New York

Luigi Ontani

Sperone Westwater

As if to make up for his seven-year absence from the New York scene, Luigi Ontani mounted a cram course in his special brand of artistic indulgence: an overwhelming array of more than 60 mostly recent works (though the show included some pieces dating back to the ’70s), ranging from hand-colored photographs to paintings, masks, and ceramic sculptures. The show could be considered a miniretrospective, yet for all its variety, it was so concentrated as to banish any thought of approaching the work in terms of chronological development. As Rome is the Eternal City, this is the Eternal Ontani.

An American eye, unaccustomed to Ontani’s knowing mix of brilliance and kitsch, might mistake him for an amiable eccentric. In fact, he is a central figure in recent Italian art—the missing link, one might say, between Alighiero e Boetti and Francesco Clemente; that is, between arte povera and the best of the transavant-garde. Here, exoticism is the sign for the interpenetration of foreign and parochial mythologies (more specifically of Asian and Italian cultures); the persona of the artist acts as the point of contact between the historical and the transitory, with humor underlining the incommensurability of these perspectives.

The differences between Boetti, Ontani, and Clemente include their relative positions in relation to the historical shift in prestige away from “conceptual” genres toward “painting.” Ontani’s paintings represent the portion of his work whose charm is more fragile, whereas his photographs—which combine the immediacy of his performances and the tenderness of his watercolor retouching—are the crux of his style. In them he is always himself, yet always mythic, whether he becomes the she-wolf suckling Romulus and Remus (Lapsus Lupus, 1993), the Gorgon Medusa (MadeUSA, 1993), or the Hindu god Shiva (W Shiva, 1977).

Here, self-aggrandizing gravitas and self-deprecatory wit complement each other. At a somewhat greater distance from self-representation stand Ontani’s ceramic sculptures. In some of the pieces from the series “Tribù Tabù,” 1994, a group of small works in this medium, the artist uses himself as the model in his depictions of famous historical figures, attesting to his penchant for awful puns as inspiration for visually witty or poetic juxtapositions: Virgil bears an oversized lily (Virgilio/giglio); Marco Polo rides mounted on a great chicken (Marco Polo/pollo). Figurines representing Kama Sutra positions are interspersed among these pieces. Two life-size ceramic sculptures are homages to Italy as a whole and to Naples in particular: in Panontale, 1993–94, an upside-down Italian boot, decorated within dozens of allegorical figures representing places, historical personages, and abstract characteristics, upholds the globe; La Pulce di Pulcinella, 1993, represents the commedia dell’arte character conveyed across a sea of blue silk by a sort of hybrid of the Tower of Babel and Noah’s Ark.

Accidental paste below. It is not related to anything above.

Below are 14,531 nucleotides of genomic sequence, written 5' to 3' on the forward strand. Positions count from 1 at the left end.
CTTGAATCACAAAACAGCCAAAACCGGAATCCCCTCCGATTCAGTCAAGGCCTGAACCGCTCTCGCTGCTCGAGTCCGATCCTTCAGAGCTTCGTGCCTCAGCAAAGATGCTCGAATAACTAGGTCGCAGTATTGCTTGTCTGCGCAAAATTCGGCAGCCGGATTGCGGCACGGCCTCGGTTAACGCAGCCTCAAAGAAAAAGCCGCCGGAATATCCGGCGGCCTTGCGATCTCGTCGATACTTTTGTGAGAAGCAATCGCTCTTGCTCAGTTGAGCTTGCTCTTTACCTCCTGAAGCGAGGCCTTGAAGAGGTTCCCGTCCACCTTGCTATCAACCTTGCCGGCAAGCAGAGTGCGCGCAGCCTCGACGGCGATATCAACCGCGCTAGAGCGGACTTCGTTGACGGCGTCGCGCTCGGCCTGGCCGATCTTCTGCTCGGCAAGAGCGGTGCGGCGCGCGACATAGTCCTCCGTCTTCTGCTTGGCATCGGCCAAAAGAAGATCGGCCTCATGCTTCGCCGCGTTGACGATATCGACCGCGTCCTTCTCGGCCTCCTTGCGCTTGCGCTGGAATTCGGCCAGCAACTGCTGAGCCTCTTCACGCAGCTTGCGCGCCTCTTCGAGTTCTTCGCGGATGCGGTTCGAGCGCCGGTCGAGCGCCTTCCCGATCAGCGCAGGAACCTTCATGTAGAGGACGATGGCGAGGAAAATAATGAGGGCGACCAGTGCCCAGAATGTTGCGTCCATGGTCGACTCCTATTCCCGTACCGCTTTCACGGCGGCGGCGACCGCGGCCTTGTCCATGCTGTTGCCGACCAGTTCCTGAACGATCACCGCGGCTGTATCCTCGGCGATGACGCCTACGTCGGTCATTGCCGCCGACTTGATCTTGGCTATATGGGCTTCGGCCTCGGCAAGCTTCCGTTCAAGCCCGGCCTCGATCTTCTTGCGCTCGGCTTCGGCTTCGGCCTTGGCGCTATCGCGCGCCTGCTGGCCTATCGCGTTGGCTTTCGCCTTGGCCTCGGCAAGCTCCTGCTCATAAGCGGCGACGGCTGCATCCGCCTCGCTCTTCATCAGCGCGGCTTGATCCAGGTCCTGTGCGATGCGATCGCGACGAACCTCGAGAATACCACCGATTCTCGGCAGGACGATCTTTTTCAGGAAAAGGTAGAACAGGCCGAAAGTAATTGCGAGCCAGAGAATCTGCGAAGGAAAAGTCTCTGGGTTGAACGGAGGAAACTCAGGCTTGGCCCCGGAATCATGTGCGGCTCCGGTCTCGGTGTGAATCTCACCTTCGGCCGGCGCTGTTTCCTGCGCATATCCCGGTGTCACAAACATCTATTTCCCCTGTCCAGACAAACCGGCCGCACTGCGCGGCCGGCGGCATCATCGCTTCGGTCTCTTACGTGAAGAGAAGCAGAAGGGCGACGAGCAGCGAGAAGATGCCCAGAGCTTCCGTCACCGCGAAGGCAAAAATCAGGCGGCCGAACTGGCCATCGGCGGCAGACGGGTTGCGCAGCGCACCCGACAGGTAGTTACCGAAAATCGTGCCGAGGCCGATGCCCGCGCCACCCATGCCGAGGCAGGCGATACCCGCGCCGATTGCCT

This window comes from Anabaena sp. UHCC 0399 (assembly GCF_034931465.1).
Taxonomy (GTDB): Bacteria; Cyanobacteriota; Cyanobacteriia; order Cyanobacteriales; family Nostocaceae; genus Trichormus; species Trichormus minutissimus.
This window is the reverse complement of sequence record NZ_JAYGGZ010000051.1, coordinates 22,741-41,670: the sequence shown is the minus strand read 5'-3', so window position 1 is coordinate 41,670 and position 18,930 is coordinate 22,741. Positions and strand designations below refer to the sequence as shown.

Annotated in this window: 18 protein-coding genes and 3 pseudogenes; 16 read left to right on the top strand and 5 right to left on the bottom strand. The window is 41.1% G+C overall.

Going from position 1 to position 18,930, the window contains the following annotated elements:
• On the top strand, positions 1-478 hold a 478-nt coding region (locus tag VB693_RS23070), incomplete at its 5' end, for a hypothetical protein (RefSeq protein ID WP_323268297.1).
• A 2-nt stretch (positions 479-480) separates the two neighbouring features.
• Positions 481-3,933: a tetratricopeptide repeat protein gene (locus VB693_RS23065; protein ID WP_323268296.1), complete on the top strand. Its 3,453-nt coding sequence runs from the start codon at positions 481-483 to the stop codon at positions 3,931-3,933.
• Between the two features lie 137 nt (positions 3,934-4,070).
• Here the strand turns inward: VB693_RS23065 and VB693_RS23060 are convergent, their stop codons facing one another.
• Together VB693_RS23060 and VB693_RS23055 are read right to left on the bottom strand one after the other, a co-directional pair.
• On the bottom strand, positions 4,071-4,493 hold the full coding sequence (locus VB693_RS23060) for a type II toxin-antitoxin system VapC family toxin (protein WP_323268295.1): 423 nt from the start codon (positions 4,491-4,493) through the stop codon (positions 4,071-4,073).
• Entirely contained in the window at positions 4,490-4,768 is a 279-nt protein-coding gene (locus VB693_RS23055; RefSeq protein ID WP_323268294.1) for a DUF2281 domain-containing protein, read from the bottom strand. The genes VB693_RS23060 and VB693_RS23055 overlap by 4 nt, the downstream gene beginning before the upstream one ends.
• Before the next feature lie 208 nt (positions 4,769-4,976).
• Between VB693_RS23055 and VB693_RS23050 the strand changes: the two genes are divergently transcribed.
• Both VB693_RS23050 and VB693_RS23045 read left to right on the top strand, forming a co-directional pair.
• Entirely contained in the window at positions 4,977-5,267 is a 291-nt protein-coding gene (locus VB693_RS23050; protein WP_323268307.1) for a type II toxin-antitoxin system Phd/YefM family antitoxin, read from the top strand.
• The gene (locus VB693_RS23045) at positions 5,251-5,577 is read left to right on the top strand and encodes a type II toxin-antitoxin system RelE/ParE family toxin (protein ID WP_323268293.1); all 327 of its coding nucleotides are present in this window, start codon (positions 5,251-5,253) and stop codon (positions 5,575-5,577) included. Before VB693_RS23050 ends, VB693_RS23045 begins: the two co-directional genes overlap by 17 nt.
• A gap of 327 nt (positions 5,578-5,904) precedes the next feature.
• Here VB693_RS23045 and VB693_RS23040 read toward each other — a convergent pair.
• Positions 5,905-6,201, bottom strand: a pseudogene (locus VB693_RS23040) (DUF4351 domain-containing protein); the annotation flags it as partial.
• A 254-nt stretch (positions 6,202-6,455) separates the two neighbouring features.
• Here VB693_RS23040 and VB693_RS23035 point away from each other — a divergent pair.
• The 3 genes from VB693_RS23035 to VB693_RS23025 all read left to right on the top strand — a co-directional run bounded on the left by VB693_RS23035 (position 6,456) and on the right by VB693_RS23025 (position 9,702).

Ontani’s “self-portraits” are deeply narcissistic but paradoxically generous. They confirm the proposition of another great interpreter of others: Glenn Gould’s notion that “by pursuing the most narcissistic relations to artistic satisfaction one can best fulfill the fundamental obligation of the artist of giving satisfaction to others.”

Barry Schwabsky